Near Eastern Seminar Series (NESS) | Tara Steimer-Hebert – School of Humanities Near Eastern Seminar Series (NESS) | Tara Steimer-Hebert – School of Humanities

Menjez in Akkar

Near Eastern Seminar Series (NESS) | Tara Steimer-Hebert

Dr Tara Steimer-Herbet | University of Geneva


Dolmen or tower tomb? Revisited architecture of the megalithic tombs of Menjez in Akkar (North Lebanon)

In the Middle East, there is not one but several megalithisms. These ensembles form a mosaic of “megalithic cultures”. Megalithism in the Middle East is also a long-term phenomenon, over 2000 years, with phases of abandonment and revival between the 4th and 3rd millennium BC. As such, the evolution of megalithic architectures is not linear. From a purely typological point of view, the list of megalithic funerary monuments is long and refers to local specificities: wall tombs, tumuli, dolmens, tower tombs. The most frequent architectures are dolmens and tower tombs. Two occupation areas are observed: in the Arabian Peninsula, the Sinai Peninsula and the Southern Levant a predominance of tower tombs is obvious, whilst in occidental Levant and Turkey it is dolmens that dominate. While most tower-tombs are found in Arabia and dolmens are mostly found in the Levant, overlapping zones are also observed.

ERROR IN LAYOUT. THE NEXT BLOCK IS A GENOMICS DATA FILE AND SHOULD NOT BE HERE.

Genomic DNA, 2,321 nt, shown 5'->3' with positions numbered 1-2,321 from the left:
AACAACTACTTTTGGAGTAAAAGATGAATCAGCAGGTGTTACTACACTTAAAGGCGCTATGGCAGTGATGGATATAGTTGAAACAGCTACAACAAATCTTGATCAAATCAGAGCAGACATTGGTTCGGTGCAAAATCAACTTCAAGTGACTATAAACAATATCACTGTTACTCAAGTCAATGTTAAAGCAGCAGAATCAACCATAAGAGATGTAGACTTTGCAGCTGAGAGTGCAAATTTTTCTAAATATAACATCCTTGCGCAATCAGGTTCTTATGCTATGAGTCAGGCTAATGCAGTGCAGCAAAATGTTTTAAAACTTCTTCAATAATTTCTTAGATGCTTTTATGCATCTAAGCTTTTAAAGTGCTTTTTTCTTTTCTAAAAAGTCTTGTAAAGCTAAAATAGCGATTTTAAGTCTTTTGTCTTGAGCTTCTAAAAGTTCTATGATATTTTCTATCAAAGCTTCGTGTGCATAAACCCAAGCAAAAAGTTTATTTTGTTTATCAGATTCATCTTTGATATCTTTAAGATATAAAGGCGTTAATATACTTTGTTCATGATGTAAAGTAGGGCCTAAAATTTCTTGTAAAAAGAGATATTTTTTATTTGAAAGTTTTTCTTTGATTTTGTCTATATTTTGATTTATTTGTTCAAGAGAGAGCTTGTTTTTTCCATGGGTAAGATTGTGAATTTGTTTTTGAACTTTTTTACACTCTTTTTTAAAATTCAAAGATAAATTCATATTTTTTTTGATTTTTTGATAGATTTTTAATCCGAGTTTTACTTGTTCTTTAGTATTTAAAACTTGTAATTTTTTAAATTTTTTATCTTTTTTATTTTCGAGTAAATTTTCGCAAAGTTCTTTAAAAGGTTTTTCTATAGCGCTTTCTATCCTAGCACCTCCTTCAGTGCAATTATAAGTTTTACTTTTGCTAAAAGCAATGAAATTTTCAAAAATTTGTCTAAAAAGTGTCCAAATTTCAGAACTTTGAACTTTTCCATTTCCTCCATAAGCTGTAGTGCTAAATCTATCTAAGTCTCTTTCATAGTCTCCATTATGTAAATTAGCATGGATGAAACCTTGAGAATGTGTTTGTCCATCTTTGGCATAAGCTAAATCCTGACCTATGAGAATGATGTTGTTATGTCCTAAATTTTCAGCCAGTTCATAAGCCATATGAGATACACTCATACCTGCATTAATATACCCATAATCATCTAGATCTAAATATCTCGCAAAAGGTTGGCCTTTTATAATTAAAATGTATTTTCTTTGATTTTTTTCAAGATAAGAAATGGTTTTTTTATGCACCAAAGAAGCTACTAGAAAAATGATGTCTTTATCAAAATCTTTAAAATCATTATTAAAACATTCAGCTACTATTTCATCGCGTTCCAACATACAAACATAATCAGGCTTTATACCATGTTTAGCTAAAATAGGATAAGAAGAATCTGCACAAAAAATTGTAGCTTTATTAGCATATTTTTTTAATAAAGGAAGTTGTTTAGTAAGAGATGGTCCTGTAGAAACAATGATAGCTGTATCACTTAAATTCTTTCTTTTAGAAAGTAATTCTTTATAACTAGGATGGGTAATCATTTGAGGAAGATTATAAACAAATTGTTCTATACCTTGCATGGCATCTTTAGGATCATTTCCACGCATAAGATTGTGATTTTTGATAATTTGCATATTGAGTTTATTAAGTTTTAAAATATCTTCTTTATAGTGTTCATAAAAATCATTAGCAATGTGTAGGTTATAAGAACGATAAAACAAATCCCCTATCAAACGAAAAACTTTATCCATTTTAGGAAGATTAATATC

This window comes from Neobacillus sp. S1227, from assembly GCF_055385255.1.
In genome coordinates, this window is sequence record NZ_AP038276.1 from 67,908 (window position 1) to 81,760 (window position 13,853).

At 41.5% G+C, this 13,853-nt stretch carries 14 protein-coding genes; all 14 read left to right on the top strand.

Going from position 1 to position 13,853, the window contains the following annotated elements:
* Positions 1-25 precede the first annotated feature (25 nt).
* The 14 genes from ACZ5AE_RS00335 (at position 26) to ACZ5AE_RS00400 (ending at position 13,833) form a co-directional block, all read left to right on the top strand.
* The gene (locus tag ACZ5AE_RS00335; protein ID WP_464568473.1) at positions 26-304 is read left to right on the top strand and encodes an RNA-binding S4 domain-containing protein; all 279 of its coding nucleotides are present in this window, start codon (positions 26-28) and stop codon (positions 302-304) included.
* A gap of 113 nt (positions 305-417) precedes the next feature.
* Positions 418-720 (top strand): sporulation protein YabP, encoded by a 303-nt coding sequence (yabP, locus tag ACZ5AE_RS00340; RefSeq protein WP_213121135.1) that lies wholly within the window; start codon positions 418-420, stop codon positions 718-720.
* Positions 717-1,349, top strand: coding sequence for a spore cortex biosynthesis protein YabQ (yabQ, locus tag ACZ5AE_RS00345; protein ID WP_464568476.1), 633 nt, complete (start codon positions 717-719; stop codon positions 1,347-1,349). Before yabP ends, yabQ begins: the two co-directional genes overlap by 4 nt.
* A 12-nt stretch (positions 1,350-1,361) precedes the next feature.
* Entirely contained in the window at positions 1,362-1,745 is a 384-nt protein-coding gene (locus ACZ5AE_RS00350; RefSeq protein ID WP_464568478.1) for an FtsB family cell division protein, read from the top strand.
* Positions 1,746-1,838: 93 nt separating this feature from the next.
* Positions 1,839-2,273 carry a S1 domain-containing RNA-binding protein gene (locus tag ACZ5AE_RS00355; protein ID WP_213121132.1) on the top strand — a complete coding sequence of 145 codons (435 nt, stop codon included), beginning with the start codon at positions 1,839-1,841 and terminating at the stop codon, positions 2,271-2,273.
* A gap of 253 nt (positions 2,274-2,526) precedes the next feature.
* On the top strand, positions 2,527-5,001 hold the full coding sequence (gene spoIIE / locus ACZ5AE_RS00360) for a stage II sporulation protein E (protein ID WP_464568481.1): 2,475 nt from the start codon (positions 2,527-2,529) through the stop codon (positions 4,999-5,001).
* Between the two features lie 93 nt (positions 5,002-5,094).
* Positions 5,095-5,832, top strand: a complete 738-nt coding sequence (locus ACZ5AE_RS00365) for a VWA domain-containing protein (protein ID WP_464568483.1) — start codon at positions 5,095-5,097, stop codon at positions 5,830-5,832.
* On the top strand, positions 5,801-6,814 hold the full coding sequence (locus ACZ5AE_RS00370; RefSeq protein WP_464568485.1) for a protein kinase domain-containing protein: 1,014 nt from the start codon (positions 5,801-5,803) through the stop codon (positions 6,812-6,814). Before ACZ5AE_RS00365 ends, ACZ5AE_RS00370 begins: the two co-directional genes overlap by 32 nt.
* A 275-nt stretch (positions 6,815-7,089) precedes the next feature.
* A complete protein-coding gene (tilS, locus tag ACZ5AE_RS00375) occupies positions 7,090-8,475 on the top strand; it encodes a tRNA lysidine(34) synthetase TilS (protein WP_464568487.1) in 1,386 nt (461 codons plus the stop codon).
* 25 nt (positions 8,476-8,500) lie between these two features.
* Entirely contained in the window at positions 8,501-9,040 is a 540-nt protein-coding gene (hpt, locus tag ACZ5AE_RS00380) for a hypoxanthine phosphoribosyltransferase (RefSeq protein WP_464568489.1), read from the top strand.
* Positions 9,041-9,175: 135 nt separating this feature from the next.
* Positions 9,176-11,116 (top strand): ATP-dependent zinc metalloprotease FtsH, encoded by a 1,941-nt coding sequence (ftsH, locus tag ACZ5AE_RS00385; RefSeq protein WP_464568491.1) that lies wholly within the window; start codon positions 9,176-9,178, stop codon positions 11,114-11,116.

Dolmens can be distinguished from tower-tombs by morphological traits and differing building techniques. Reality, however, is not so simple, and the monuments of Menjez in Northern Lebanon are a good example. In this village, on a small territory 5x5km, 10 clusters of megalithic tombs (87 in total) were found by reverend father Maurice Tallon between 1959 and 1969. An in-depth study of the building techniques of 11 monuments in 2018 by our team yielded no less than seven different morphologies. Chambers are circular, oval, quadrangular, with or without enclosure. Several bear evidence of a corbelled cover. During the 4th millennium BC, inhabitants of Menjez, in dolmen territory, chose to adopt the covering techniques of tower tomb builders to chambers of various shapes. These hybrid forms renew our knowledge of the contacts and beliefs of the Early Bronze Age communities in the Near East.


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